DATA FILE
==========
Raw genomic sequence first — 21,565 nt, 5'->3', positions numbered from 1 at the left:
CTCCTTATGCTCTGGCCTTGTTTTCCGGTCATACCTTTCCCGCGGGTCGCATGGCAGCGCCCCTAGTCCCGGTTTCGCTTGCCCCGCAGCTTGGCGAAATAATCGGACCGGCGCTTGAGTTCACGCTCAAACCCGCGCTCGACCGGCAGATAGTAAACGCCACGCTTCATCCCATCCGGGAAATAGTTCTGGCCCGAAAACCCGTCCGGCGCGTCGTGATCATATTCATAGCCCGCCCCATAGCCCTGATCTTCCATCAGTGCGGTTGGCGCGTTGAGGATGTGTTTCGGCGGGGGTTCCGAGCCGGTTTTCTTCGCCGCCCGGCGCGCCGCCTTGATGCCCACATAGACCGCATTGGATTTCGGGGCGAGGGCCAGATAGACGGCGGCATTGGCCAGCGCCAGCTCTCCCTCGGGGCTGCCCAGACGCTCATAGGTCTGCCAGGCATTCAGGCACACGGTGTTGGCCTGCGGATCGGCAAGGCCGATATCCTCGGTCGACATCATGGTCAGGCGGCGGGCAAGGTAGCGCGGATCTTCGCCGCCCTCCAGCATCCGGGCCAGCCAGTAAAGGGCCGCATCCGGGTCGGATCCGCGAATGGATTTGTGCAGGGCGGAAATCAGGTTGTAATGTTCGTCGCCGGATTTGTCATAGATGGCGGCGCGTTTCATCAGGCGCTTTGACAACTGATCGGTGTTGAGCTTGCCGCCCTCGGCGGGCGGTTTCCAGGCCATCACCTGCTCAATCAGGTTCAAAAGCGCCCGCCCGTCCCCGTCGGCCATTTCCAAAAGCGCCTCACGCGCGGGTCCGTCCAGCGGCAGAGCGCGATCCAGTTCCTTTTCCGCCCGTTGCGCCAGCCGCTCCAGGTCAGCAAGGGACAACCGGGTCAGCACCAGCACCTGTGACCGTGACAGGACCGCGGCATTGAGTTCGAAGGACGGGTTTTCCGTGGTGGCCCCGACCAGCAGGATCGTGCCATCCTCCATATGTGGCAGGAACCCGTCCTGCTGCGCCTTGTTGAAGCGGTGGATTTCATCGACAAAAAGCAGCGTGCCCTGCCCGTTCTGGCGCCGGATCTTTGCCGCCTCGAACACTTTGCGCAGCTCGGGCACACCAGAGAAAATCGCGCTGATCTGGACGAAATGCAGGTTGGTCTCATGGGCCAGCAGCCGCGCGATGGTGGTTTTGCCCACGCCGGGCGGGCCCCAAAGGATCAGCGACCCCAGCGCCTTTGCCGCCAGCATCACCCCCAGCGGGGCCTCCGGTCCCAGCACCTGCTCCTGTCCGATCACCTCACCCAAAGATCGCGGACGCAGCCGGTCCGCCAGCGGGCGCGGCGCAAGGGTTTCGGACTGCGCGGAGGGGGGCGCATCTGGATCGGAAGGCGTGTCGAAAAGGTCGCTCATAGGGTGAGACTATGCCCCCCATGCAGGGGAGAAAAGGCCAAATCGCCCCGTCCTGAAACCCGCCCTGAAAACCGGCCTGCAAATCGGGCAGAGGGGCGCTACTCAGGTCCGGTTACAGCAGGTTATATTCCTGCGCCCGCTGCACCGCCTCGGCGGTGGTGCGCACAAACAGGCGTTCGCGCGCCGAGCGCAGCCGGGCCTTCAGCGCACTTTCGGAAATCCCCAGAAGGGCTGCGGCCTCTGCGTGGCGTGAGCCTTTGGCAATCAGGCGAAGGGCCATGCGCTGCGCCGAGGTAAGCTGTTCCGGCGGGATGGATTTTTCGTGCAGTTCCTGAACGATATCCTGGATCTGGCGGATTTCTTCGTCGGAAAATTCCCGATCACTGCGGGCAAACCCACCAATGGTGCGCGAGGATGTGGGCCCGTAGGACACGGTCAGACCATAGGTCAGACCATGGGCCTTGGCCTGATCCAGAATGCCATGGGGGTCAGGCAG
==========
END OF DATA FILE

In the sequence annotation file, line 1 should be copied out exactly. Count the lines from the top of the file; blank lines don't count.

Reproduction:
Raw genomic sequence first — 21,565 nt, 5'->3', positions numbered from 1 at the left: